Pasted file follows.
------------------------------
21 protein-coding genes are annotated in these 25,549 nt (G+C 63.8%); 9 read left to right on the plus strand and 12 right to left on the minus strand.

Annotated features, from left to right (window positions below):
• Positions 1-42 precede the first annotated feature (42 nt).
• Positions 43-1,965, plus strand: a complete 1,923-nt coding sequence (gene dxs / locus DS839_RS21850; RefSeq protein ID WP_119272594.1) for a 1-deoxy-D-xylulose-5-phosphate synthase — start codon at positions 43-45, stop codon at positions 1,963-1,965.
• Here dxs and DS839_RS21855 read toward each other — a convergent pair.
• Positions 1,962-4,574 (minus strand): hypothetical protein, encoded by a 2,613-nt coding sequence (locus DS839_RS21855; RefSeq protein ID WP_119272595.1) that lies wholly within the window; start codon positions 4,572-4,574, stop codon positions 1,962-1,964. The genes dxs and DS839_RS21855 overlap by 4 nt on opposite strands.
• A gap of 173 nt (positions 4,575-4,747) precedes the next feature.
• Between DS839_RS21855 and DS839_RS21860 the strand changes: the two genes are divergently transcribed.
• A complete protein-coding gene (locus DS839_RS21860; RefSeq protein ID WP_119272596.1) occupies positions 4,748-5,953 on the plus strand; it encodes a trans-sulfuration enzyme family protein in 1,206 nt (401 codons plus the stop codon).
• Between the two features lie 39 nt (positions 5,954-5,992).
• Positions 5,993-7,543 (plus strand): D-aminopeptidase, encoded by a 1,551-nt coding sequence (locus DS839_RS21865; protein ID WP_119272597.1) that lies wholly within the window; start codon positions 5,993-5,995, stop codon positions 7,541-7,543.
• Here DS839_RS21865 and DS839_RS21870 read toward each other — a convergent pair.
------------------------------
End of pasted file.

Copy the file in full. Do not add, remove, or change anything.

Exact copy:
21 protein-coding genes are annotated in these 25,549 nt (G+C 63.8%); 9 read left to right on the plus strand and 12 right to left on the minus strand.

Annotated features, from left to right (window positions below):
• Positions 1-42 precede the first annotated feature (42 nt).
• Positions 43-1,965, plus strand: a complete 1,923-nt coding sequence (gene dxs / locus DS839_RS21850; RefSeq protein ID WP_119272594.1) for a 1-deoxy-D-xylulose-5-phosphate synthase — start codon at positions 43-45, stop codon at positions 1,963-1,965.
• Here dxs and DS839_RS21855 read toward each other — a convergent pair.
• Positions 1,962-4,574 (minus strand): hypothetical protein, encoded by a 2,613-nt coding sequence (locus DS839_RS21855; RefSeq protein ID WP_119272595.1) that lies wholly within the window; start codon positions 4,572-4,574, stop codon positions 1,962-1,964. The genes dxs and DS839_RS21855 overlap by 4 nt on opposite strands.
• A gap of 173 nt (positions 4,575-4,747) precedes the next feature.
• Between DS839_RS21855 and DS839_RS21860 the strand changes: the two genes are divergently transcribed.
• A complete protein-coding gene (locus DS839_RS21860; RefSeq protein ID WP_119272596.1) occupies positions 4,748-5,953 on the plus strand; it encodes a trans-sulfuration enzyme family protein in 1,206 nt (401 codons plus the stop codon).
• Between the two features lie 39 nt (positions 5,954-5,992).
• Positions 5,993-7,543 (plus strand): D-aminopeptidase, encoded by a 1,551-nt coding sequence (locus DS839_RS21865; protein ID WP_119272597.1) that lies wholly within the window; start codon positions 5,993-5,995, stop codon positions 7,541-7,543.
• Here DS839_RS21865 and DS839_RS21870 read toward each other — a convergent pair.